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suicidal-behavior-adolescents-converted.pptx

  1. 1. SUICIDALBEHAVIORIN CHILDRENAND ADOLESCENTS NADINEJKASLOW,PHD,ABPP NKASLOW@EMORY .EDU 2014 APAPRESIDENT
  2. 2. Setting the Stage  What are the commonmythsabout suicidein children and adolescents?  If I suspectmychild isfeeling suicidal, what shouldIdo?  Howcanschoolsand communities work together to prevent suicide?
  3. 3. Continuumof SuicidalBehavior  Suicide - Death caused by self-directed injurious behavior with any intent to die as a result of the behavior Note: T erms“committed” suicide,“completedsuicide”and “successfulsuicide”are not consideredunacceptable; preferred termsare “death bysuicide”or "died by suicide"  Suicideattempt:Anon-fatal self-directed potentially injurious behavior (mayor maynot result in injury) with any intent to die asresult of the behavior  Suicidalideation: Thoughtsof suicidethat canrange in severity from a vague wishto be dead to active suicidal ideation with a specific plan and intent
  4. 4. Suicideisa SeriousProblem  Myth – Suicidein youthisnot a problem  Truth- Suicidein youngpeople isa seriousand prevalent problem: 3rd leading causeof death for youngpeople ages 10-24 and accountsfor 20% of all deaths annually T opmethodsused- firearms, suffocation, poisoning
  5. 5. Suicidal Behavior: A Serious Problem  Boysare morelikely than girls to die from suicide  Of the reported suicidesin the 10-24 age group, 81% were males  Girls attempt suicidemorethan boys,a particular problem for girls from Latina backgrounds
  6. 6. Suicidal Behavior: A Serious Problem  Ratesof other suicidal behavior are high according to a nationally-representative sampleof high school students 15.8% seriously considered attempting suicide 12.8% made a plan about how they would attempt suicide 7.8% attempted suicide oneor more times 2.4% made a suicide attempt that resulted in an injury, poisoning, or an overdose that required medical attention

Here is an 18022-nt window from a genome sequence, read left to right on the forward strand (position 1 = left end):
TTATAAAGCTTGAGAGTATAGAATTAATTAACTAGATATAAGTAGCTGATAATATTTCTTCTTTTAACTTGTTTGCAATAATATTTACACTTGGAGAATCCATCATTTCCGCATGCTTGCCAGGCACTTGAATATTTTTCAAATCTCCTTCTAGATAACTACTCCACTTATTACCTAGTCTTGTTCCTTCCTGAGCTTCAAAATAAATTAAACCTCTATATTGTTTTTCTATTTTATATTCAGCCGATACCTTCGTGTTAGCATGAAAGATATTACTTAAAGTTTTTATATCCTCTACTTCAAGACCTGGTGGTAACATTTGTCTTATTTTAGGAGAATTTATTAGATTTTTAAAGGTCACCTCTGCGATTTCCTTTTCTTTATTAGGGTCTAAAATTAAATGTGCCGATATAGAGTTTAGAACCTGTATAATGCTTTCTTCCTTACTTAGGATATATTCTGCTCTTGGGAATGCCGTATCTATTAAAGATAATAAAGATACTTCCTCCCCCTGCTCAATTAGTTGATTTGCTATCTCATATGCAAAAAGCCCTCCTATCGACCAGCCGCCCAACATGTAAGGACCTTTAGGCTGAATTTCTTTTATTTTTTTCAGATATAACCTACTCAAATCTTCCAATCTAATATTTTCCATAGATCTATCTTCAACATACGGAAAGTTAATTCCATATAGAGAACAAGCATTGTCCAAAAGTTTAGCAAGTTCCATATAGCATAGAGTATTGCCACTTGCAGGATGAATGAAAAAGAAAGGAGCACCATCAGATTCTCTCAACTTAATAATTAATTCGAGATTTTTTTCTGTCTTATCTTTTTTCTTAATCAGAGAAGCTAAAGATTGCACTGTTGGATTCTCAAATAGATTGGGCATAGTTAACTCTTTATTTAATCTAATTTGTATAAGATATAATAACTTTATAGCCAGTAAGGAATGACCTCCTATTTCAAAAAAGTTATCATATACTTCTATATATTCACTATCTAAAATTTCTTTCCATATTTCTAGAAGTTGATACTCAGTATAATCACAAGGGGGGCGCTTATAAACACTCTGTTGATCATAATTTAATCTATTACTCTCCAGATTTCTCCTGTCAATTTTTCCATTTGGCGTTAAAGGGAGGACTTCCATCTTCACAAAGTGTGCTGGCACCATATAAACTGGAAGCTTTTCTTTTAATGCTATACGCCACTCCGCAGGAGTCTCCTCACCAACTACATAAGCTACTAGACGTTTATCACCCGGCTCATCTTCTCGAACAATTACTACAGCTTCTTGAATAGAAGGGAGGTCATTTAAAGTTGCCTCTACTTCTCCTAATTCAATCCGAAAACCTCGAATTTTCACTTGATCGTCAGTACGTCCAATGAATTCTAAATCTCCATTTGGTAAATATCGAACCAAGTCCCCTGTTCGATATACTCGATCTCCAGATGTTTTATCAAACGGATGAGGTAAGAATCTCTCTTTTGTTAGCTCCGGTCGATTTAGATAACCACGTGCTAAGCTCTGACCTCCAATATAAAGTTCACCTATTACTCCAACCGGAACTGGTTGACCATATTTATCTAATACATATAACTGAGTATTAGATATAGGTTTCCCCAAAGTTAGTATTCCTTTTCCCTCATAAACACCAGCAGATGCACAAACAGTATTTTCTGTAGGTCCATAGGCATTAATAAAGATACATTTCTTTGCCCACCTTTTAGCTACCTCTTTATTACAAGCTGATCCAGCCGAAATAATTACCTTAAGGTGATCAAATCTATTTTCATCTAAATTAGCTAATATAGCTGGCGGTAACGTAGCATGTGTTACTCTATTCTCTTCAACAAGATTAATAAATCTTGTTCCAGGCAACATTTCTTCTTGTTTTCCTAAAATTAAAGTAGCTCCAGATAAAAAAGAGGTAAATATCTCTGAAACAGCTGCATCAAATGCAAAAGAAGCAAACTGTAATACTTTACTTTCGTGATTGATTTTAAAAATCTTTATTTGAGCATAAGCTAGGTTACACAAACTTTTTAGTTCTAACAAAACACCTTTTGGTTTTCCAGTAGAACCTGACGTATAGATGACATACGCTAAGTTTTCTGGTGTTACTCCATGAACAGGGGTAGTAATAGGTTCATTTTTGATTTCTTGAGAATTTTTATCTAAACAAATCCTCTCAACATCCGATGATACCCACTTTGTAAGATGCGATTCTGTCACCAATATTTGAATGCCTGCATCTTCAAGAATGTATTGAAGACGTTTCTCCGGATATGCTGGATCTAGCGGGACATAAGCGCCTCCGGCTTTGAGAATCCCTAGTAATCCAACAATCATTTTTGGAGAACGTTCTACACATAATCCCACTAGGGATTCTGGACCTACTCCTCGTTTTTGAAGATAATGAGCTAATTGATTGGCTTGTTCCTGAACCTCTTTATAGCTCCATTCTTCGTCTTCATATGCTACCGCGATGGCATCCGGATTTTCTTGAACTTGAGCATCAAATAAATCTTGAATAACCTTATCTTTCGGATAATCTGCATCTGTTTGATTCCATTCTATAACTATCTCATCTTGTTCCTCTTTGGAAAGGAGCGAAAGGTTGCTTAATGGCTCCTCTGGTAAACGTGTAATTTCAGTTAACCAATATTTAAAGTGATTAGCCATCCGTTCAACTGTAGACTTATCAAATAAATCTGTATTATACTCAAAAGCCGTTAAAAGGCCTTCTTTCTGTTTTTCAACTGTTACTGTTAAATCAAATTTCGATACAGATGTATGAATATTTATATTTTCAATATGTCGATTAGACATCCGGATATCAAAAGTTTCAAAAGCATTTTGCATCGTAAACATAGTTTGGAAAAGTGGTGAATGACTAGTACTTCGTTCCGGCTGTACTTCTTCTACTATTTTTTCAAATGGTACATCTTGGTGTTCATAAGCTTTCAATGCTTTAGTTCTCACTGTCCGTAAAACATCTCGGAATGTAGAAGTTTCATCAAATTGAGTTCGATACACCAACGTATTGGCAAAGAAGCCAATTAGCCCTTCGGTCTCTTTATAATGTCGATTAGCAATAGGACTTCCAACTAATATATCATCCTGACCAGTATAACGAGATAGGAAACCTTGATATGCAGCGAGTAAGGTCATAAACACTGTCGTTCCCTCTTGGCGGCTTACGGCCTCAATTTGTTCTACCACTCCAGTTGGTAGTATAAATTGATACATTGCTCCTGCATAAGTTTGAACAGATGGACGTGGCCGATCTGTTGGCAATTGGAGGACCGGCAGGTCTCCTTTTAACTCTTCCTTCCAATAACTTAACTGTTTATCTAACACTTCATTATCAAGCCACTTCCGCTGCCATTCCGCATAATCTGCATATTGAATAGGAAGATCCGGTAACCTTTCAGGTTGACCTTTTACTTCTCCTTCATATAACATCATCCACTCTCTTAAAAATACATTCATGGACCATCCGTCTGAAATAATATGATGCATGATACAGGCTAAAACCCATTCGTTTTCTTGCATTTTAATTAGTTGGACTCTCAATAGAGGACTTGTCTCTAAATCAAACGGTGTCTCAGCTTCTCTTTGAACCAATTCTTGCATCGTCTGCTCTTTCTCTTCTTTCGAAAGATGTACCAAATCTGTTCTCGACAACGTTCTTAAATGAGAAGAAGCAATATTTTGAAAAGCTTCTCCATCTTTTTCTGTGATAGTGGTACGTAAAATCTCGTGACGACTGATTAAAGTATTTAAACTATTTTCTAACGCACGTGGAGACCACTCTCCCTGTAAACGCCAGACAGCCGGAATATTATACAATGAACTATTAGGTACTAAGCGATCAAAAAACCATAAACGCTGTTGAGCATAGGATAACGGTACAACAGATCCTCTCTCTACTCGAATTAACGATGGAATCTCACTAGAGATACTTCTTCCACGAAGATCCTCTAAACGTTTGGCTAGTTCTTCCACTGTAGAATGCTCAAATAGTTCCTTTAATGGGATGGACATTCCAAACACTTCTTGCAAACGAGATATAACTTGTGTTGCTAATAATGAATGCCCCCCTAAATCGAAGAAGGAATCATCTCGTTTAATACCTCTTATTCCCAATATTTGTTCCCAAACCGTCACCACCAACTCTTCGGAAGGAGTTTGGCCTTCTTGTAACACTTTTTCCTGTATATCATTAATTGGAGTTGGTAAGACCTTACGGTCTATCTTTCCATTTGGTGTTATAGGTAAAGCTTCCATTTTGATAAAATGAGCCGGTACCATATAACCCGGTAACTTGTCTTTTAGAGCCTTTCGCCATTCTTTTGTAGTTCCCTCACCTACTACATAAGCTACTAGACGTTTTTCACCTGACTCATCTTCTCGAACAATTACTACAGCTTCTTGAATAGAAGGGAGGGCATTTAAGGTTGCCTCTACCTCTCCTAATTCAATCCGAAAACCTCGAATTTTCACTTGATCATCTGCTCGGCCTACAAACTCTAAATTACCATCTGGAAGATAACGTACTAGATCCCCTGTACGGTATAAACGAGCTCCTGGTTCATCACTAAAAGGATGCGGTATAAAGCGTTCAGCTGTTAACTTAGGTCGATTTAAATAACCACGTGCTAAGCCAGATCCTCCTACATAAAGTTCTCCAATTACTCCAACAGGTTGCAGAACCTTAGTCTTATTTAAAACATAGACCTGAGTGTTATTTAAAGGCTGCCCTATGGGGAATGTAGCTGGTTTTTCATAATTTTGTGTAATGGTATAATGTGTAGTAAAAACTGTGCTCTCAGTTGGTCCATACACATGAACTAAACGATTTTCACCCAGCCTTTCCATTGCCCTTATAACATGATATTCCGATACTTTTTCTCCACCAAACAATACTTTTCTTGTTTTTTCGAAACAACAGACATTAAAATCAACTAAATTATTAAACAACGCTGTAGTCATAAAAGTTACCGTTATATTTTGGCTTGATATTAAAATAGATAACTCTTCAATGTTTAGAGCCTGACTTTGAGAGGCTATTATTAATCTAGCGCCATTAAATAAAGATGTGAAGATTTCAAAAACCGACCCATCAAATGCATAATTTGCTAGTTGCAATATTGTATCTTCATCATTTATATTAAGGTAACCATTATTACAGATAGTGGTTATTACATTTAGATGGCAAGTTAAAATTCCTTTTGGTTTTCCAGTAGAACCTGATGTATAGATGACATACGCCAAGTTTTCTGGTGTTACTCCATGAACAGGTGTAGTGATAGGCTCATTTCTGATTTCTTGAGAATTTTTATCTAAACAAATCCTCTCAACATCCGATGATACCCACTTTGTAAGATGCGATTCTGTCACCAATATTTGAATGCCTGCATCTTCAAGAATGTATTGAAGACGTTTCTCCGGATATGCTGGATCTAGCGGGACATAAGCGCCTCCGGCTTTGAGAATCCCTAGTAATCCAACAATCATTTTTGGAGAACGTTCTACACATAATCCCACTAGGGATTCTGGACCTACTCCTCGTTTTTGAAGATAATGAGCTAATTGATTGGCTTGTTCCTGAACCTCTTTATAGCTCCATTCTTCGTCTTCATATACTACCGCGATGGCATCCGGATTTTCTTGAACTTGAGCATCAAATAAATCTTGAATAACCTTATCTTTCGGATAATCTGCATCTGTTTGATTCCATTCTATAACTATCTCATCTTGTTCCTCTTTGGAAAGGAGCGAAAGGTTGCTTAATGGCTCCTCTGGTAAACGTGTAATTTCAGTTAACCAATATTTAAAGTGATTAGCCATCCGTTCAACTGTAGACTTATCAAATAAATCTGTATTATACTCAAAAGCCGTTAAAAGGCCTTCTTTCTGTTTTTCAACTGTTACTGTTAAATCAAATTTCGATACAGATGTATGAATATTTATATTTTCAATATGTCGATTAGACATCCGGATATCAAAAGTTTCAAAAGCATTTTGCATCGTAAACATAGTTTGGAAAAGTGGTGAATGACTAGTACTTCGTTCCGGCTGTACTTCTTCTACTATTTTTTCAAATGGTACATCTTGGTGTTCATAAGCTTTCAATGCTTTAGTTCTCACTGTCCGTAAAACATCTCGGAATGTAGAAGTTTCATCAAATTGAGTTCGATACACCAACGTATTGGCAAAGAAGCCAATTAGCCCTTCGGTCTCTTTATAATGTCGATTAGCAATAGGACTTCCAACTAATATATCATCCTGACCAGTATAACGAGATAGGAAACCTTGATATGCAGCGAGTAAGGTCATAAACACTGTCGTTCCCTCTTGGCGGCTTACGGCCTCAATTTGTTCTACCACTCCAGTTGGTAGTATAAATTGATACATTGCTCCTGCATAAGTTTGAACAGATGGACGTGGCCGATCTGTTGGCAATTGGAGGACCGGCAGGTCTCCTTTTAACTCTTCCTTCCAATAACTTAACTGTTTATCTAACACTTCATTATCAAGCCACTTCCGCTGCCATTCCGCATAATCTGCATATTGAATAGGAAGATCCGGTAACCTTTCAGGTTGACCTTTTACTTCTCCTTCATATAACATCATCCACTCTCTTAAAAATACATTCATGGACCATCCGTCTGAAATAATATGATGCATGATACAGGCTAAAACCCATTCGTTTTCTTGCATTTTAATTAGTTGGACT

7. 7. Riskand Protective Factors  Riskfactors – Increaselikelihood that a youngperson will engage in suicidal behavior Intrapersonal, Social/situational, Cultural/environmental  Protective factors – Mitigate or eliminate risk Intrapersonal, Social/situational, Cultural/environmental  Considerthe balance between the two
  8. 8. RiskFactors:Intrapersonal  Recentor seriousloss  Mental disorders (particularly mooddisorders)  Hopelessness,helplessness,guilt,worthlessness  Previoussuicideattempt  Alcohol and other substanceuse disorders  Disciplinary problems  High risk behaviors  Sexual orientation confusion
  9. 9. RiskFactors:Social/Situational  Recentor seriousloss(e.g., death, divorce, separation, broken relationship; self-esteem; lossof interest in friends, hobbies, or activities previously enjoyed)  Family history of suicide  Witnessingfamily violence  Child abuseor neglect  Lackof socialsupport  Senseof isolation  Victim of bullying or being a bully
  10. 10. RiskFactors:Cultural/Environmental  Accessto lethal means(i.e. firearms, pills)  Stigma associated with asking for help  Barriers to accessing services Lackof bilingual service providers Unreliable transportation Financialcostsof services  Cultural and religious beliefs (e.g., belief that suicide isnoble resolution of a personal dilemma)